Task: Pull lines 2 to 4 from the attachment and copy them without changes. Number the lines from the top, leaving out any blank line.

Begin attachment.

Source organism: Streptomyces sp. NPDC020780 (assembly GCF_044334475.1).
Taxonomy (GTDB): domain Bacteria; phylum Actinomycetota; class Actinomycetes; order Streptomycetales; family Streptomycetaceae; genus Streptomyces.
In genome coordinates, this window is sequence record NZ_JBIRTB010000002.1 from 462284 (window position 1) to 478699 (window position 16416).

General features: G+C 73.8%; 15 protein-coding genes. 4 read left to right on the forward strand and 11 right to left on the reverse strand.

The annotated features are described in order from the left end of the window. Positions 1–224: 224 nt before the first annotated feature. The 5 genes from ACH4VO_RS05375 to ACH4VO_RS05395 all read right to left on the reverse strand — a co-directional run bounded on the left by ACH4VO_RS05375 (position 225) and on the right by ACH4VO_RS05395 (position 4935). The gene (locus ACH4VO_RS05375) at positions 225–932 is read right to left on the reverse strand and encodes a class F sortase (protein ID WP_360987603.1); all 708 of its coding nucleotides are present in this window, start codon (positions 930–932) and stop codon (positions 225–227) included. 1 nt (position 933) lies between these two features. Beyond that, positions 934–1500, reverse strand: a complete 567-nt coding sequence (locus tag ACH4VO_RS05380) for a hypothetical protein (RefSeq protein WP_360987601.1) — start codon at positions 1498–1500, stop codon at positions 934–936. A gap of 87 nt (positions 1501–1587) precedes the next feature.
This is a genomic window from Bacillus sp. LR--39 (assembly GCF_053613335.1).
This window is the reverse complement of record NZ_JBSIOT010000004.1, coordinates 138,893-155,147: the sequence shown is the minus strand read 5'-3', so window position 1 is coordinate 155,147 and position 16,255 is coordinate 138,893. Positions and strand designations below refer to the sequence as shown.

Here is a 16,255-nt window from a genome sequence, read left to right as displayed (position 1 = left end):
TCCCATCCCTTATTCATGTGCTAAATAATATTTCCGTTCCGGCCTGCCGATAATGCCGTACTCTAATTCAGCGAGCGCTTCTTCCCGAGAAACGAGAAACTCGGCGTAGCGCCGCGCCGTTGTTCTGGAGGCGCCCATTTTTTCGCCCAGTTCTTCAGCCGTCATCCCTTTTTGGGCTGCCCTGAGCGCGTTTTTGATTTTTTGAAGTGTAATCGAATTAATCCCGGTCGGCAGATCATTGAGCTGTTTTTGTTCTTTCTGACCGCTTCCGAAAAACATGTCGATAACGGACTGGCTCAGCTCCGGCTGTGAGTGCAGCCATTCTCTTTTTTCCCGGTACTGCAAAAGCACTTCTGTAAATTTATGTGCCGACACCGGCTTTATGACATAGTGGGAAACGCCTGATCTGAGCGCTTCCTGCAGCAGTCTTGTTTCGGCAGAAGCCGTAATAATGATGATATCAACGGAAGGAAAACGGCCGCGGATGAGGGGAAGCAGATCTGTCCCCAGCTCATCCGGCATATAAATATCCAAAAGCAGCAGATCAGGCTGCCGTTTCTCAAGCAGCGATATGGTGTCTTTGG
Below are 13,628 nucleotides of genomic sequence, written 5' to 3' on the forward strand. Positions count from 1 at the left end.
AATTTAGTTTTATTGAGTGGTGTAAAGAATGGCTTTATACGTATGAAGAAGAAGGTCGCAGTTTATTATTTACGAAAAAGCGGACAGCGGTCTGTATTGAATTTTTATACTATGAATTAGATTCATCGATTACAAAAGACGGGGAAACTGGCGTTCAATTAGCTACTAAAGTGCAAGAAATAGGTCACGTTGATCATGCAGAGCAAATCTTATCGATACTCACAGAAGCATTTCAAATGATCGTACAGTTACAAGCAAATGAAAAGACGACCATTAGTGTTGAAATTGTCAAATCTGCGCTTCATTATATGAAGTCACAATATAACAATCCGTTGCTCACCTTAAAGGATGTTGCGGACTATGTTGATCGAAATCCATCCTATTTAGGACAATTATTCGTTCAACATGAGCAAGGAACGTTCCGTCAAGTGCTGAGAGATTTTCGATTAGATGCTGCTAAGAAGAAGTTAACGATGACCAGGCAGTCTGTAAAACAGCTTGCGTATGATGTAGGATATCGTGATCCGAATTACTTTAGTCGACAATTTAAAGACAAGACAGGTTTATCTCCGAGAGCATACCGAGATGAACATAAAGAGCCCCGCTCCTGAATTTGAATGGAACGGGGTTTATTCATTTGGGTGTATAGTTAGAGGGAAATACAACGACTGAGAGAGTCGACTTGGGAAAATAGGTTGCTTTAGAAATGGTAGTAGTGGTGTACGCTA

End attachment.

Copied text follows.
Taxonomy (GTDB): domain Bacteria; phylum Actinomycetota; class Actinomycetes; order Streptomycetales; family Streptomycetaceae; genus Streptomyces.
In genome coordinates, this window is sequence record NZ_JBIRTB010000002.1 from 462284 (window position 1) to 478699 (window position 16416).

General features: G+C 73.8%; 15 protein-coding genes. 4 read left to right on the forward strand and 11 right to left on the reverse strand.